The elder brother of the prodigal had them too–and didn’t know it. If you are a controlling person, you probably don’t see it–but everyone near you does. They feel it when you try to control the time, the conversation, the meeting, the phone call.

“The fruit of the Spirit is…self-control.” The more self-control you possess, the less you need to be controlling. The more out of control you feel, the more you may try to control whatever you can. If you struggle with needing to control other people,

1)  You feel entitled to your opinion, but you don’t want theirs. You trust your outlook.

2)  You assert yourself with anger, one of the major methods of controlling. And you are mad when people don’t follow your advice or expectations. The elder brother was like the Pharisees, who were out of control but presented themselves as in control. Controlling others masks insecurity. Think Martha, who tried controlling her sister.

3)  You don’t plan on changing, but others need to. Unfortunately, you are clueless to your control. You just have better ideas and more wisdom, and you want to mentor others and show them how it is done. The Pharisees thought they had things to teach people. In fact, they had nothing right, nor did the elder brother.

4)  You have many relational conflicts, which should be a clue to your problem, but you tend not to see your issues while you point out the flaws of others. The elder brother had a conflict with his brother and with his father. He didn’t know how to do relationships. The prodigal and the father did. The emphasis of controlling people is more on functions than on relationships. The prodigal was mending a relationship. The elder brother had no idea relationships needed mending. He didn’t know his father as a father; he was his boss. Entitlement reduces a relationship with God from father to boss. And their picture of Him is skewed by their wounding, perhaps a demanding mother or father. The elder brother had a good father but but he didn’t know it. He tried telling his father how to run the family, how to control his over-the-top younger brother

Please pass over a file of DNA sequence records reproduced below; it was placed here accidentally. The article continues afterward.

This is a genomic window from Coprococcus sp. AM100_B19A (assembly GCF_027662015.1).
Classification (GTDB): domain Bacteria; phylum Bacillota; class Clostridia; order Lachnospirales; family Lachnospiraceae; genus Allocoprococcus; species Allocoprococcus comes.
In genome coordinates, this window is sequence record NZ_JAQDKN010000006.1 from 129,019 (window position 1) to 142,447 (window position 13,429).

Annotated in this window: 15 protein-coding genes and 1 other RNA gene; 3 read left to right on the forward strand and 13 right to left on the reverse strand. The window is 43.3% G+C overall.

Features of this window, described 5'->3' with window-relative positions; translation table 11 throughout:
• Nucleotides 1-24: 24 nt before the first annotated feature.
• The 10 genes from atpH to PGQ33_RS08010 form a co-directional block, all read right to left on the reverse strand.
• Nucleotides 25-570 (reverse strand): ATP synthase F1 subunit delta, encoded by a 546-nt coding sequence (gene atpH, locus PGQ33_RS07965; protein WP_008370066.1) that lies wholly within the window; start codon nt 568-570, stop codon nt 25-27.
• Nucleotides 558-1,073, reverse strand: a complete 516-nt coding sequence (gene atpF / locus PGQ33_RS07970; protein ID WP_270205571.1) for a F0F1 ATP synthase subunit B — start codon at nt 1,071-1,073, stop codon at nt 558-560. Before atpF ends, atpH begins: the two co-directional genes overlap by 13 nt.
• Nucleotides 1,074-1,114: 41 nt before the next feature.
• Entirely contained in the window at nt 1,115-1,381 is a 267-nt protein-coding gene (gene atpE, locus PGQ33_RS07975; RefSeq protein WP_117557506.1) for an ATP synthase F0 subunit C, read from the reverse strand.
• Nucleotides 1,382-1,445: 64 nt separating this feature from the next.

If you have read this far and think you might have some control issues, you probably do, and they are most likely bigger than you think. Here are some helps to walking in freedom from the need to be the CEO of the universe:


  • Focus on yourself. Notice Paul calls it “self-control.” You are not required to control others, and you are not as good at it as you may imagine. Every one of your problems has a common issue–you. Quit thinking the world is out to get you. It just wants you to quit trying to manage their life. That is demoralizing and degrading, especially since your life is out of control. Think about it: the more we walk with self-control, the less need we feel to control others.
  • Consider God. He is the most powerful person of the universe–and the least controlling. The father of the prodigal is a picture of God. The son made an illegitimate request–and the father honored it. Why? I’m not sure. Maybe he could see that the son had already left and needed to learn what the world was really like. He did–and he came home to experience non-controlling compassion. So will you.



Really? A young man I mentor spent a large portion of his life discouraged. It had never occurred to him that it might be sin. Seemed like it was a condition brought on sort of naturally by adverse circumstances. You accept it and work your way through it. But if it is sin, then it can be overcome, because that is what Jesus died for. Made sense to him.